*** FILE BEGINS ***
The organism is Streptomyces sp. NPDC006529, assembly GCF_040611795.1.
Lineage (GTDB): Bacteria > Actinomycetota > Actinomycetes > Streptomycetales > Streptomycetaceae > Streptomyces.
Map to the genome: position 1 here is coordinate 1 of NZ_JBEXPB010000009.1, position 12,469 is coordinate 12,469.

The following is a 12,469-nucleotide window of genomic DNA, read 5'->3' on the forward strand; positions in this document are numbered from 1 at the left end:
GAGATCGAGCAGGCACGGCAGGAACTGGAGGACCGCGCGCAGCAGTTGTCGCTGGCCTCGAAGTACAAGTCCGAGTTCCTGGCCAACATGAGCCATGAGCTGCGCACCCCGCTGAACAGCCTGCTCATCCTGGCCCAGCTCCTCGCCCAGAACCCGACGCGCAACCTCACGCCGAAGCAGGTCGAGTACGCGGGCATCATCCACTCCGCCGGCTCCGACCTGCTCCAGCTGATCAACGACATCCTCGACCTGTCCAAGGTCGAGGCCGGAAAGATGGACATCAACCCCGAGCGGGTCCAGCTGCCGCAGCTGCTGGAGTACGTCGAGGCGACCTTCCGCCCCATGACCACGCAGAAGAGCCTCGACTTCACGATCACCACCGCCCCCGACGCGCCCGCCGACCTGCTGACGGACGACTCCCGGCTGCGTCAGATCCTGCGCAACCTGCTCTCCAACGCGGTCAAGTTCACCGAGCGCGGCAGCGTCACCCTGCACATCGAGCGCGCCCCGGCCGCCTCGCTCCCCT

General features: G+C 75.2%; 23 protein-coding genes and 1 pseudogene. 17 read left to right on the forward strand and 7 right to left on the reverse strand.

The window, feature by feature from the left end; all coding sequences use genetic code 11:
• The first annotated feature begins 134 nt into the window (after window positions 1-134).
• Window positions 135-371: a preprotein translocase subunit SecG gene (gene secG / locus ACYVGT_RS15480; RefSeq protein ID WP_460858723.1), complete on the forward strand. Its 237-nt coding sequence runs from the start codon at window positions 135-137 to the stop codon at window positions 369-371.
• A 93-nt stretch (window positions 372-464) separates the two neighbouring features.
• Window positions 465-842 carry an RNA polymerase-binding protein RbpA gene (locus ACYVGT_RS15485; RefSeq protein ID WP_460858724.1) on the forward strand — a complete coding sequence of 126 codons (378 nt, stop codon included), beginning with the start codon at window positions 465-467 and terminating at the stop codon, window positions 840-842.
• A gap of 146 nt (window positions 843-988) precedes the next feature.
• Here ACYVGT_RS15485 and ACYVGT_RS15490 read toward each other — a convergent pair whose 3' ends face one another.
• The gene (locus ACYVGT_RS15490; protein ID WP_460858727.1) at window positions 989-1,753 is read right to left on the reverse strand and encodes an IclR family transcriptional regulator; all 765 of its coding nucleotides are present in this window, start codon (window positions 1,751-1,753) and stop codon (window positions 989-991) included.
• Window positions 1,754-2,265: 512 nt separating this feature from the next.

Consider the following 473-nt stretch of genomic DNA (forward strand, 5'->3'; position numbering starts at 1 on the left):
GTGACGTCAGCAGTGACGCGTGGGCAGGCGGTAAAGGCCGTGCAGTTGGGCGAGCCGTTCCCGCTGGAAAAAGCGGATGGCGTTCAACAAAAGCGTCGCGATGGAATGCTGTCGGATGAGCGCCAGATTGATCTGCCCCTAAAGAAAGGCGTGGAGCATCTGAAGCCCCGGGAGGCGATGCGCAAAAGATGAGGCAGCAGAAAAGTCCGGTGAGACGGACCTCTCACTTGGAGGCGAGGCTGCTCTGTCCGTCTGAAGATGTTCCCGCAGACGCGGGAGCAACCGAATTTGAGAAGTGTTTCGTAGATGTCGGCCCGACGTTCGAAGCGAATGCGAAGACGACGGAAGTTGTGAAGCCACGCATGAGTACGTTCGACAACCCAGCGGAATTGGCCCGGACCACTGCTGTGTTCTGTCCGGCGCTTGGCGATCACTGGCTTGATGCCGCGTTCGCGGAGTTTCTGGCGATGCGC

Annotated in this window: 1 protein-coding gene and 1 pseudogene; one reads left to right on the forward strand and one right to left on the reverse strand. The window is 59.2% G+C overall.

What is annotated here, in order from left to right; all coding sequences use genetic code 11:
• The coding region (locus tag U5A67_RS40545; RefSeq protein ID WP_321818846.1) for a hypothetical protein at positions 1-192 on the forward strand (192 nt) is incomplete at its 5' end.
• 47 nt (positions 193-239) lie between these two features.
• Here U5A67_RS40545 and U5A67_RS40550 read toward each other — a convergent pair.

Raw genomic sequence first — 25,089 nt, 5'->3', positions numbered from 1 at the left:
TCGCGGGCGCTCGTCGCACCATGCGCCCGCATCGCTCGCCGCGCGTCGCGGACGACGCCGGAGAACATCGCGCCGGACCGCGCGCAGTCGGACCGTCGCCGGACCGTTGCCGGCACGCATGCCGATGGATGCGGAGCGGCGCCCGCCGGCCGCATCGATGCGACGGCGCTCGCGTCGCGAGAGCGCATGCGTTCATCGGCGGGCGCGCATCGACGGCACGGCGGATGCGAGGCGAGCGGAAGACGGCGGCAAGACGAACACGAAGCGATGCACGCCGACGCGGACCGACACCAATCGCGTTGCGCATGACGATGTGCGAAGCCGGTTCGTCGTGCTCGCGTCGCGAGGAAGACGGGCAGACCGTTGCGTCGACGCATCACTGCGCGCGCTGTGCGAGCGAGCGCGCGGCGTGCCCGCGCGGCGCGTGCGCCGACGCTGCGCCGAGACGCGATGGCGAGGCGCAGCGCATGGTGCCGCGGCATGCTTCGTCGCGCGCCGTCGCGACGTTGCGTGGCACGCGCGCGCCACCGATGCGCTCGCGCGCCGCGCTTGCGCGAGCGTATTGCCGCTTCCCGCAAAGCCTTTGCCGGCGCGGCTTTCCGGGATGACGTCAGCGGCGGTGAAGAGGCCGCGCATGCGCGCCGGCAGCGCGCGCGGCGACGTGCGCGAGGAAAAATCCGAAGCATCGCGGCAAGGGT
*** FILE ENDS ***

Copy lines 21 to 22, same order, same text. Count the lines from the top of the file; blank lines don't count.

• 47 nt (positions 193-239) lie between these two features.
• Here U5A67_RS40545 and U5A67_RS40550 read toward each other — a convergent pair.